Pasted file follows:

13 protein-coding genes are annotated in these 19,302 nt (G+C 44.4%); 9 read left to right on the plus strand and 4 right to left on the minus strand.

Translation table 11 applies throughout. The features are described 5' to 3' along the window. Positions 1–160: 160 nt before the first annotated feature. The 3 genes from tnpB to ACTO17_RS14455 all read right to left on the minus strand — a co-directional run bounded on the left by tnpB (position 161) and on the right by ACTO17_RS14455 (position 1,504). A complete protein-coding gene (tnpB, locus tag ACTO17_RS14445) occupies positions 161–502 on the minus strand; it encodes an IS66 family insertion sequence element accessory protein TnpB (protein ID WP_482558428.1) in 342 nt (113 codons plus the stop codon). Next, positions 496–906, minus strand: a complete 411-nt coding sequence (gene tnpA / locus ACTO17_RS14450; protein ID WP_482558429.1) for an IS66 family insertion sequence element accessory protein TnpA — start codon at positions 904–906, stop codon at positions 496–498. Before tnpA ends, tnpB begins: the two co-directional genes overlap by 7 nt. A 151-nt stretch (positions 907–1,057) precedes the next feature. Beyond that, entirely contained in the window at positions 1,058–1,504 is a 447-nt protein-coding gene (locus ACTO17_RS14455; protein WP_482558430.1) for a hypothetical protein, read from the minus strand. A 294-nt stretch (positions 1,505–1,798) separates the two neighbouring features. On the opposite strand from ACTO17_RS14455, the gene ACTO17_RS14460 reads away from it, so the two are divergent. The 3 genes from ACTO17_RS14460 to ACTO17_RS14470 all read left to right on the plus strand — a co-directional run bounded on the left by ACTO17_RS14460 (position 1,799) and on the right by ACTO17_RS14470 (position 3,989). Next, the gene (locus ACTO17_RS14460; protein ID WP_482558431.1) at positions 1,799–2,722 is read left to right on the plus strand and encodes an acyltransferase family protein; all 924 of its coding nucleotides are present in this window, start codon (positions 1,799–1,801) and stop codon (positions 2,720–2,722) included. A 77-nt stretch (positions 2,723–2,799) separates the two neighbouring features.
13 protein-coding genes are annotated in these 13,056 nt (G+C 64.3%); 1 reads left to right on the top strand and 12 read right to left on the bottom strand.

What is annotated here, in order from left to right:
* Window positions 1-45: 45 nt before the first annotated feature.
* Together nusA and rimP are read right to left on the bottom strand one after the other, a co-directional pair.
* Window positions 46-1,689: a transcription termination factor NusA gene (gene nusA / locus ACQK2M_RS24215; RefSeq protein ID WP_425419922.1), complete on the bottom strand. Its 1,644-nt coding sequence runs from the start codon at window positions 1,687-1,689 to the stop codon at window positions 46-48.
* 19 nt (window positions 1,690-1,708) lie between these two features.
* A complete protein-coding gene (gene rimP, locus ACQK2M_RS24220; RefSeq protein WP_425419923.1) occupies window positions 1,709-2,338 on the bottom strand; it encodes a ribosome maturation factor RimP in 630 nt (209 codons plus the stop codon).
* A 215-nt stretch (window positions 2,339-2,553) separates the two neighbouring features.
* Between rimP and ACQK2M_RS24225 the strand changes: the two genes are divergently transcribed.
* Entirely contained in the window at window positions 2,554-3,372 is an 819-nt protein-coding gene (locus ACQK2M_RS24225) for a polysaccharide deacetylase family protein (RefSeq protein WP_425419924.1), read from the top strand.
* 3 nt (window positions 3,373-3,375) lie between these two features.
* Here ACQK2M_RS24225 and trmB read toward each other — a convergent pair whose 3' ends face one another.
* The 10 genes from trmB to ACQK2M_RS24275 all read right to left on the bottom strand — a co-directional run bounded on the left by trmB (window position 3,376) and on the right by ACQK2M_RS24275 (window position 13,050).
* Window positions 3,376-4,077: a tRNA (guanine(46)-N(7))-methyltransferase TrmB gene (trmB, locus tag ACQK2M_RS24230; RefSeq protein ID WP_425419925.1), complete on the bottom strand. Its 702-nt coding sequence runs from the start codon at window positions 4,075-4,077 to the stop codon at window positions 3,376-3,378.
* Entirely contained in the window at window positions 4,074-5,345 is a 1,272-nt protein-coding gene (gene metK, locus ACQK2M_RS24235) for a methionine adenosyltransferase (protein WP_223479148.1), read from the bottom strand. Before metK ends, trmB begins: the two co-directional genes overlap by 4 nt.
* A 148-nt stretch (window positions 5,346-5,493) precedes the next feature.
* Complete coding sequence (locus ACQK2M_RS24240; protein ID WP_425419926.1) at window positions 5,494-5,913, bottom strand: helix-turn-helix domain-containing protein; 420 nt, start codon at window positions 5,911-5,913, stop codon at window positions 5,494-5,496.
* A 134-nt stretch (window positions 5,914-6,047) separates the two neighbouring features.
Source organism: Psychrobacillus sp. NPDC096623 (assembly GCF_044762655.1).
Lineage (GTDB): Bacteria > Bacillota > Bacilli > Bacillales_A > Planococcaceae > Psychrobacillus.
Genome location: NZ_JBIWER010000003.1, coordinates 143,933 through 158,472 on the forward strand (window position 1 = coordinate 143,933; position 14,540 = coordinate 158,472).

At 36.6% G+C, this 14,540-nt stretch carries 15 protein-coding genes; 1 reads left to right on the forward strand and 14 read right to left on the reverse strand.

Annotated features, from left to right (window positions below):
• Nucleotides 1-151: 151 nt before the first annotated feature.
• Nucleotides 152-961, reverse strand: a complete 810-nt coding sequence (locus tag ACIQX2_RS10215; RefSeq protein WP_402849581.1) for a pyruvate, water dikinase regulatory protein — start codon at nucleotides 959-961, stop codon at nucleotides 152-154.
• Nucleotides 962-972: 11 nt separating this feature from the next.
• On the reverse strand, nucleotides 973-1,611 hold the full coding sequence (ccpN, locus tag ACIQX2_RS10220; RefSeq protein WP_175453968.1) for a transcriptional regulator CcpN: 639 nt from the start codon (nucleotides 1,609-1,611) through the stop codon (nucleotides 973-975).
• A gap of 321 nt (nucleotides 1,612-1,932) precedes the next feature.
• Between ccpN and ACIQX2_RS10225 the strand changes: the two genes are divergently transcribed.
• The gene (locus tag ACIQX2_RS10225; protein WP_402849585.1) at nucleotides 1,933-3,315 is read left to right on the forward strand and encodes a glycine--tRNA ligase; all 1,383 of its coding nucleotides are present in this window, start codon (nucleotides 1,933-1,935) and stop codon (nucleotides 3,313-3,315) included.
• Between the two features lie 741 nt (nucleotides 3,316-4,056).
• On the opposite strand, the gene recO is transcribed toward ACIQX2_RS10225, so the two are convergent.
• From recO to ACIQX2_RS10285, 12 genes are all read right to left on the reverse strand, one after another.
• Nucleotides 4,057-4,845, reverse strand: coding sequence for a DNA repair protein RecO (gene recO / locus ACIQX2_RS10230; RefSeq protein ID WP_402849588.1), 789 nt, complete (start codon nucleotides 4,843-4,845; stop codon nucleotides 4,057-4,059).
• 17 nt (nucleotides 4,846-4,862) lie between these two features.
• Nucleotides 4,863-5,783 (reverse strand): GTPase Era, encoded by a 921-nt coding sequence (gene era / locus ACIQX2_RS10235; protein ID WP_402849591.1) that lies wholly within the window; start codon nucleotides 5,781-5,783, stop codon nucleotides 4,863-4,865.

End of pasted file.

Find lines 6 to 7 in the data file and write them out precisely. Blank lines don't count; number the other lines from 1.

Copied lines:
* Together nusA and rimP are read right to left on the bottom strand one after the other, a co-directional pair.
* Window positions 46-1,689: a transcription termination factor NusA gene (gene nusA / locus ACQK2M_RS24215; RefSeq protein ID WP_425419922.1), complete on the bottom strand. Its 1,644-nt coding sequence runs from the start codon at window positions 1,687-1,689 to the stop codon at window positions 46-48.